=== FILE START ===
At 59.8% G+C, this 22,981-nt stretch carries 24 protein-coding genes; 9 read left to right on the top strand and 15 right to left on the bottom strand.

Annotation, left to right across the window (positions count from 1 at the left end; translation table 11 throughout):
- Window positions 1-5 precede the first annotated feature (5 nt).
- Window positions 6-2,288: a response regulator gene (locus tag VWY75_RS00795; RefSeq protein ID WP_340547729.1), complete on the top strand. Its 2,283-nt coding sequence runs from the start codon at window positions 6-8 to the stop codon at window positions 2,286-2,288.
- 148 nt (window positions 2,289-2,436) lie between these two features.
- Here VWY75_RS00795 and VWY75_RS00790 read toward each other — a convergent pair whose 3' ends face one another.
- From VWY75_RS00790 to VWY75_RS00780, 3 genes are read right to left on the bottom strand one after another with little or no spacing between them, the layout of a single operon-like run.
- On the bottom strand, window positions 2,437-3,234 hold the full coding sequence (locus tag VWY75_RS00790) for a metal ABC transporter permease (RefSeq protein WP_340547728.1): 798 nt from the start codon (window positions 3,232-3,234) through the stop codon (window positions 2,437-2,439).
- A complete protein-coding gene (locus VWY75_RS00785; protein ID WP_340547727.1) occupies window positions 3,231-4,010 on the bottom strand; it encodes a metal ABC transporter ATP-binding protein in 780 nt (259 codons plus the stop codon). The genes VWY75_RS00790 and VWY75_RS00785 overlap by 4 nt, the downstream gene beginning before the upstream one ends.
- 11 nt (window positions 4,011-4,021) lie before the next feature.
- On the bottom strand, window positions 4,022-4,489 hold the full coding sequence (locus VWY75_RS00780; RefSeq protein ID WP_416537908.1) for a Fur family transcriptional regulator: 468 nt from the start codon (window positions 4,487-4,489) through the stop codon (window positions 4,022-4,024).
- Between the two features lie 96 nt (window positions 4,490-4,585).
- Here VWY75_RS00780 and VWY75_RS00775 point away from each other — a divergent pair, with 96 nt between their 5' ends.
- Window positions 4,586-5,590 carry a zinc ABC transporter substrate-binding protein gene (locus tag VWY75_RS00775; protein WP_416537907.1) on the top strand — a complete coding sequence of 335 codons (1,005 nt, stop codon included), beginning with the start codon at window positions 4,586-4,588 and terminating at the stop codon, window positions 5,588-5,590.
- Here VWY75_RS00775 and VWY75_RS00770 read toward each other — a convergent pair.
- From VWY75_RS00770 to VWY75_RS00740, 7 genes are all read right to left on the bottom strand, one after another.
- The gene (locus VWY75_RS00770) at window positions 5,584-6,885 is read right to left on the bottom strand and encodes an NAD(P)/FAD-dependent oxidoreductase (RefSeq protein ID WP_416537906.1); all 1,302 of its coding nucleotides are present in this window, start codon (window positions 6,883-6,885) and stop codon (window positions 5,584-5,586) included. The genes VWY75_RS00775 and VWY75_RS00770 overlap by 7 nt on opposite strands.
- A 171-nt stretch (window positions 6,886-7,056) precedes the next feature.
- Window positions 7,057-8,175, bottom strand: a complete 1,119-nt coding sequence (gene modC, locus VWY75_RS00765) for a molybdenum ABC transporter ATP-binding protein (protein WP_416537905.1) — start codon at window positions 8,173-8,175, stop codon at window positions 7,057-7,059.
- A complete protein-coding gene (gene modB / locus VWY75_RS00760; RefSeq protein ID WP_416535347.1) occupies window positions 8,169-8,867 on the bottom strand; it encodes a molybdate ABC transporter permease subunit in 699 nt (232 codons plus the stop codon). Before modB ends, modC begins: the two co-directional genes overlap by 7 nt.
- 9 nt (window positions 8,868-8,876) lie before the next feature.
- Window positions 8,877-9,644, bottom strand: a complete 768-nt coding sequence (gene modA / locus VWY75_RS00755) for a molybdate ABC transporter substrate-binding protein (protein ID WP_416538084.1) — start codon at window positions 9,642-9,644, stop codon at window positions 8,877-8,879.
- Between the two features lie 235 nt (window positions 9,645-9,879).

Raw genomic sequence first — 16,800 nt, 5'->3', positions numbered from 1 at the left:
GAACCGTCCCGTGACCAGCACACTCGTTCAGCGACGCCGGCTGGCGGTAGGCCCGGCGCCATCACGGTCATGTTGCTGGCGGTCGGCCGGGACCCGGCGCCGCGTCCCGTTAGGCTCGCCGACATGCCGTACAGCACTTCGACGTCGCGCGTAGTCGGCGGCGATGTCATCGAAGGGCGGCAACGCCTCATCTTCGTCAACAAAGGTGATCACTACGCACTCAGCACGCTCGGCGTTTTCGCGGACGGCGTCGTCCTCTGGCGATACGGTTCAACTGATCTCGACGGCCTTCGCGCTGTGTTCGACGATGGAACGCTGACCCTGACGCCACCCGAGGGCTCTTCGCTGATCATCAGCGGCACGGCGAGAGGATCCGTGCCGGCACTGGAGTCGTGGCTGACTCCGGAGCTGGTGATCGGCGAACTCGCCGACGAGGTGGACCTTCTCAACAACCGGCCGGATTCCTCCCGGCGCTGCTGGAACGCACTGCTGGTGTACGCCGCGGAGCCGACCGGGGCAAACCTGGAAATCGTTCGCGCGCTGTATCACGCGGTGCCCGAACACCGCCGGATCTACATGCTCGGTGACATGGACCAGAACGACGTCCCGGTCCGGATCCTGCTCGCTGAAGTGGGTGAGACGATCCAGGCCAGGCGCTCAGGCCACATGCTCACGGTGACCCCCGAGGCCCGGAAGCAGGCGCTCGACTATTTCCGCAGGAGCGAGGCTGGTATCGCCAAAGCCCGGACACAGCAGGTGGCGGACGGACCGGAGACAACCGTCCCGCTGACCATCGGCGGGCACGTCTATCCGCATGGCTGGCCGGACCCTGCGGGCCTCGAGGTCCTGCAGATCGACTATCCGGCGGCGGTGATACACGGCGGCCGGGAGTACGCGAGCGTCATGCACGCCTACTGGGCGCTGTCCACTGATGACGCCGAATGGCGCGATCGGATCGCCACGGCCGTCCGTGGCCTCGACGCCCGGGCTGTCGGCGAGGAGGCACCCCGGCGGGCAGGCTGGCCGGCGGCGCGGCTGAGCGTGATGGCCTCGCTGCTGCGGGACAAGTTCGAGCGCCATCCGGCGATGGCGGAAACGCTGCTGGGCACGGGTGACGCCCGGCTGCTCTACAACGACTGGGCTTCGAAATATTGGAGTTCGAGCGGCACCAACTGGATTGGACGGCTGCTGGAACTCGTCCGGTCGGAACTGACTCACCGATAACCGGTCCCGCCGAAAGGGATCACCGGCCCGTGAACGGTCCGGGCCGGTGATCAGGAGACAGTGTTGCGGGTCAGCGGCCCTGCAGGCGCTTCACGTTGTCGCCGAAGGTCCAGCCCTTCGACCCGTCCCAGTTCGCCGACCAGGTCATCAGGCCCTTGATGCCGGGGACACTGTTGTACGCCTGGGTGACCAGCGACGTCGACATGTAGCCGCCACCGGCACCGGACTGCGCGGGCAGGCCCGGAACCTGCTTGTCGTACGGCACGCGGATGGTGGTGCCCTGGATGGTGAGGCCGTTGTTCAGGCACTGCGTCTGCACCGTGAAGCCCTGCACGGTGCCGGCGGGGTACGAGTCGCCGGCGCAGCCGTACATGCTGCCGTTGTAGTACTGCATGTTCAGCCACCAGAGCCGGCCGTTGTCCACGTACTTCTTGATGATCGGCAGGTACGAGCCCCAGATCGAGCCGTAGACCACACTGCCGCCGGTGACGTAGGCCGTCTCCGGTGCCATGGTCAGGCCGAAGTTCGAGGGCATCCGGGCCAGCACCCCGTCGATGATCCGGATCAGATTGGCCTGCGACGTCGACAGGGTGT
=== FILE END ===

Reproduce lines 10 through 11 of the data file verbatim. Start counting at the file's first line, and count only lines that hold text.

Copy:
- 11 nt (window positions 4,011-4,021) lie before the next feature.
- On the bottom strand, window positions 4,022-4,489 hold the full coding sequence (locus VWY75_RS00780; RefSeq protein ID WP_416537908.1) for a Fur family transcriptional regulator: 468 nt from the start codon (window positions 4,487-4,489) through the stop codon (window positions 4,022-4,024).